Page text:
Planting a Salad Garden
If you've never had a garden or only have a small amount of space for a garden, a salad garden might be just the garden for you! Believe it or not, with some careful planning (and planting) your salad garden can fit into a space about 2 feet x 6 feet.
A salad garden is just what it implies, a garden planted with vegetables to make a salad--gourmet or otherwise. The best location for a salad garden, providing the sun and soil conditions are right is near kitchen or the back door.
You can plant just about anything you want of course, but if this is your first gardening experience you might want to keep it simple. Start out with a couple of varieties of lettuce, radishes, carrots, a tomato plant or two, a cucumber plant and maybe some scallions.
If you're an experienced gardener why not conisder some different salad greens like arugula or lamb's lettuce.
If you're really short on space consider planting your salad garden in a series of large flowerpots or perhaps just the tomato and cumber plants in containers. You can even plant your salad garden plants amongst the flowers! Vegetables generally grow best in full sun but will do well in as little as 5 to 6 hours of direct sunlight. Well-drained fertile soil enriched with organic matter and compost is required along with plenty of air circulation as many salad crops are somewhat delicate and disease prone under certain conditions. Fertilizer is not required. The rule of thumb is one inch of rainwater per week so if it's been a dry summer be prepared to water and really soak the ground.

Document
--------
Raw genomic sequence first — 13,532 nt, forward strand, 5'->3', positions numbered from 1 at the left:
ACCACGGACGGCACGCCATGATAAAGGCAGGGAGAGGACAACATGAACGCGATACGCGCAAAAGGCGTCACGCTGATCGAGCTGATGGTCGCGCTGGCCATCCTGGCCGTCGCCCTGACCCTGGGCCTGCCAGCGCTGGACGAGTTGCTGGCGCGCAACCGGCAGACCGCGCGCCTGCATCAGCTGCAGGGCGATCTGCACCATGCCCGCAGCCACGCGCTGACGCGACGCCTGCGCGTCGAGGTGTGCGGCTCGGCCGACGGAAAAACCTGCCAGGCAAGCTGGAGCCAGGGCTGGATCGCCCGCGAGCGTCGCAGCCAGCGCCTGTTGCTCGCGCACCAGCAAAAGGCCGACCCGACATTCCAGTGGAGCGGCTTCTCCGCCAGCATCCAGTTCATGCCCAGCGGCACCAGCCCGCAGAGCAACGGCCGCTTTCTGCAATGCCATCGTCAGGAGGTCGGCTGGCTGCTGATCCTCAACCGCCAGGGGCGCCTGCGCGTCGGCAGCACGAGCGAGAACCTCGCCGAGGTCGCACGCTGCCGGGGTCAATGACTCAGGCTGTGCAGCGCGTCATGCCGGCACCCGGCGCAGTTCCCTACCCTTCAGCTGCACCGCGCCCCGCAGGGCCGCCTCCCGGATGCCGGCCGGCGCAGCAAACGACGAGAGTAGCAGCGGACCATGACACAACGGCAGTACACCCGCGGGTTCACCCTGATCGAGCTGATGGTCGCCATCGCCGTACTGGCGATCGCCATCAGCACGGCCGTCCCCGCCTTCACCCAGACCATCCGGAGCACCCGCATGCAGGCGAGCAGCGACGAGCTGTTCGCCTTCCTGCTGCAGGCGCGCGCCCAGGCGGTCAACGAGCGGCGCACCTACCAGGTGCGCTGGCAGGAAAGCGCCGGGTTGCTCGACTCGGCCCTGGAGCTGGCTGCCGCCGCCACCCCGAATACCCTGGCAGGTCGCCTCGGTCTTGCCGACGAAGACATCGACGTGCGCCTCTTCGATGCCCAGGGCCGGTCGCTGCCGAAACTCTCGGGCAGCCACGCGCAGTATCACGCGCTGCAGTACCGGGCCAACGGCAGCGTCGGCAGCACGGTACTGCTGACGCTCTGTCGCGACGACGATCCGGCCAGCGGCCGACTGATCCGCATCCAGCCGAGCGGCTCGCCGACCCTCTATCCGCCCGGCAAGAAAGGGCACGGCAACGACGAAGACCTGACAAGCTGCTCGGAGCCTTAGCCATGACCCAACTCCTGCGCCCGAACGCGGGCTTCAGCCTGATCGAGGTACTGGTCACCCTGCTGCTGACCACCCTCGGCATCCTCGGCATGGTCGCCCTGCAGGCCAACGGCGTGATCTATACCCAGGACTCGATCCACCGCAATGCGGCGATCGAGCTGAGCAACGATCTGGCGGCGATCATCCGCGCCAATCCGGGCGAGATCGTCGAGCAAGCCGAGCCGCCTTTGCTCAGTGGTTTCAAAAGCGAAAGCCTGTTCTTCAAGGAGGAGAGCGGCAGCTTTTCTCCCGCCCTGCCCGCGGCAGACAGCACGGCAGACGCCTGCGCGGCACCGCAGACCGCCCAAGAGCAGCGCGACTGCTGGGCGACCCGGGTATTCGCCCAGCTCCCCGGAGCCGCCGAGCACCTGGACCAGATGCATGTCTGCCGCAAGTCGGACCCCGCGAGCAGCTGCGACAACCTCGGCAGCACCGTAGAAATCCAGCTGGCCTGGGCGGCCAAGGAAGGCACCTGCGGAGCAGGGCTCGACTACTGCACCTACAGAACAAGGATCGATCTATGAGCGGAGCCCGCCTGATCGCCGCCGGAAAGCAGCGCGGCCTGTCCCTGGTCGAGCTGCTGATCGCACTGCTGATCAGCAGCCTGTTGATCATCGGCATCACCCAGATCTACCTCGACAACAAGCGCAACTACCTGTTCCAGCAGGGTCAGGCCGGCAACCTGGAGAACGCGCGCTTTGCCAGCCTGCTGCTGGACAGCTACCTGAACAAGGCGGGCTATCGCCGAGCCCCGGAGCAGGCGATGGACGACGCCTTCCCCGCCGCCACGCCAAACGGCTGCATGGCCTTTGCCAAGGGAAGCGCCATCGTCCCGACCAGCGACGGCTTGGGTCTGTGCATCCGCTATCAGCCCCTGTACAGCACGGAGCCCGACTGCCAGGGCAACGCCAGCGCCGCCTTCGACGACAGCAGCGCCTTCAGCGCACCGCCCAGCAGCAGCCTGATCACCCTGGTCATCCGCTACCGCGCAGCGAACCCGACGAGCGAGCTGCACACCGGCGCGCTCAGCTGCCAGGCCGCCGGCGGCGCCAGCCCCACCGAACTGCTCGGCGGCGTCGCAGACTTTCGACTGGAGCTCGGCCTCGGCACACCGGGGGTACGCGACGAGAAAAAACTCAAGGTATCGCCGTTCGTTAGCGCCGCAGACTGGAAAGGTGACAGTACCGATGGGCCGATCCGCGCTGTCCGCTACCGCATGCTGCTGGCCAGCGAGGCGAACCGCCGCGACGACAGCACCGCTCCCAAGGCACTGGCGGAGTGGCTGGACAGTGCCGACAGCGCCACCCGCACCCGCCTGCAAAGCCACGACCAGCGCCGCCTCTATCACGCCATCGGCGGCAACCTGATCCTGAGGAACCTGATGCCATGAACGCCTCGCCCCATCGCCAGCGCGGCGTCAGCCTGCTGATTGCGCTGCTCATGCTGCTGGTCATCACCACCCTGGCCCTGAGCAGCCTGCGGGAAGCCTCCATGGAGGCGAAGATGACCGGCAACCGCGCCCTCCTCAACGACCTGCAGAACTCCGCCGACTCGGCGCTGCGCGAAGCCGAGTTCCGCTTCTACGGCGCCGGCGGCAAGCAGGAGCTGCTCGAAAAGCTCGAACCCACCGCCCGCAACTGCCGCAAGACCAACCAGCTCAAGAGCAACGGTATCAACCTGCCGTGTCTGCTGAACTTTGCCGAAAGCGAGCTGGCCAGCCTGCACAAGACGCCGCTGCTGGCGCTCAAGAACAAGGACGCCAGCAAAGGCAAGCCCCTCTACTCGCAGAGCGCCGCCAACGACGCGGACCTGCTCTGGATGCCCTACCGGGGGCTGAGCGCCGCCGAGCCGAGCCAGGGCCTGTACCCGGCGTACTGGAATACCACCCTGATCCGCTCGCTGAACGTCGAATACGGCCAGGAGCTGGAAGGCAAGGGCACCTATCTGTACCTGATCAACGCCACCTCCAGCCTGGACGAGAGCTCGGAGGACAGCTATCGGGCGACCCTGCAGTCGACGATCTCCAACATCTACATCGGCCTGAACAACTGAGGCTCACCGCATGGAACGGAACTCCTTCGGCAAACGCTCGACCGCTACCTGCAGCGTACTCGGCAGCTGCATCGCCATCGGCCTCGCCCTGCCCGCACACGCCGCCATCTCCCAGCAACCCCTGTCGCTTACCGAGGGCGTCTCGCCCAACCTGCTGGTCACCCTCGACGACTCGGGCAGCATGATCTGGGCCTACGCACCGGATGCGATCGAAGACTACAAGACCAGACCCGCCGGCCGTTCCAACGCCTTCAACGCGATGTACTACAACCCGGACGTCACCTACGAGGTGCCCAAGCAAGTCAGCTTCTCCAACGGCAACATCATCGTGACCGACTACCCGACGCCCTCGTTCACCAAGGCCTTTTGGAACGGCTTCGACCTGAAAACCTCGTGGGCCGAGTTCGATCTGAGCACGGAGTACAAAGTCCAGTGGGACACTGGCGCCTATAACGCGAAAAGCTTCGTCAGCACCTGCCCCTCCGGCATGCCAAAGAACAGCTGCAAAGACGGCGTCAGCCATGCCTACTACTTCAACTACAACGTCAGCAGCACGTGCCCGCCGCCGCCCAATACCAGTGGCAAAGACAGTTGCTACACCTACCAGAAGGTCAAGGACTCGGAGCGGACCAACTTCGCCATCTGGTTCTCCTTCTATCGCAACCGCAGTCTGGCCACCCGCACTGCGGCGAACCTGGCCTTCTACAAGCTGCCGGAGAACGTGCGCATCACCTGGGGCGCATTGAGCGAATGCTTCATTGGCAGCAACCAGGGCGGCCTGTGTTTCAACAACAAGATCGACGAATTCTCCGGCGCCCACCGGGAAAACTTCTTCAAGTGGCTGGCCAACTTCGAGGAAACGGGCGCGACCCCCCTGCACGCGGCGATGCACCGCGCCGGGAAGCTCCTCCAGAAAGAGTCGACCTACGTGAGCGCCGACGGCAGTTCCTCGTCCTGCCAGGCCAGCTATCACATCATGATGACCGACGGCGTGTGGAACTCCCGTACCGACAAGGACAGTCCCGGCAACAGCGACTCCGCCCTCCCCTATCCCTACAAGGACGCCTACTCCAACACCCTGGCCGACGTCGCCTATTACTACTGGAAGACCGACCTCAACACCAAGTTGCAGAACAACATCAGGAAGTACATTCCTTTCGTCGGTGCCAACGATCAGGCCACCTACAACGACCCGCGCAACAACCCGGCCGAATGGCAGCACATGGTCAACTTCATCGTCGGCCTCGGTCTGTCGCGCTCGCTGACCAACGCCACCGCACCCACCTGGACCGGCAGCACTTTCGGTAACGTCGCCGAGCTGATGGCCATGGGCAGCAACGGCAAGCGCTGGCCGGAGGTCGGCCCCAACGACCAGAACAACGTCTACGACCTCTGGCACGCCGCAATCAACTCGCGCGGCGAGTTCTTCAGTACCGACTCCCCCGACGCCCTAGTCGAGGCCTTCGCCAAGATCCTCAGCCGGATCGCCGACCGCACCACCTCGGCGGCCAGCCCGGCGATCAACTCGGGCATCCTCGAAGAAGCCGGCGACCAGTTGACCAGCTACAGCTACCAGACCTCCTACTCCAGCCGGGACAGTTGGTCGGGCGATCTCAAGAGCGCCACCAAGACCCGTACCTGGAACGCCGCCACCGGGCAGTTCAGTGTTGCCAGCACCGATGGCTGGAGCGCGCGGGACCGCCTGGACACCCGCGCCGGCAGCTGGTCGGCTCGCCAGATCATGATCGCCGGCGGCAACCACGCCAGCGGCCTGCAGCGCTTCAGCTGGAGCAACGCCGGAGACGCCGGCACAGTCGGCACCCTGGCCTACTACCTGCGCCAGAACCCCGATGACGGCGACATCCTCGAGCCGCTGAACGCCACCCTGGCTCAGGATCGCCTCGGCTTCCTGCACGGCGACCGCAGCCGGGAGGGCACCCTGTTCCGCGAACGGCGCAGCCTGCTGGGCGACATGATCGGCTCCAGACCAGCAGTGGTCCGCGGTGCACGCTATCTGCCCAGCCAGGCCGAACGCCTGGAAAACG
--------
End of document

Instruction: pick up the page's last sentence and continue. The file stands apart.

Whether you plant in rows or scatter your seeds here and there, there are a couple of techniques that you can use to ensure a bountiful crop all summer. The first is to interplant, which means planting smaller crops under larger ones or shade tolerant vegetables under sun loving ones. An example of interplanting would be planting onions next to spinach or tomatoes next to lettuce.
The second method is called succession planting. This means that as soon as six radishes are pulled up to make your salad you plant the same or another crop in its place. Typically a second crop would be one whose growing season extends later into the growing season, for example peas.
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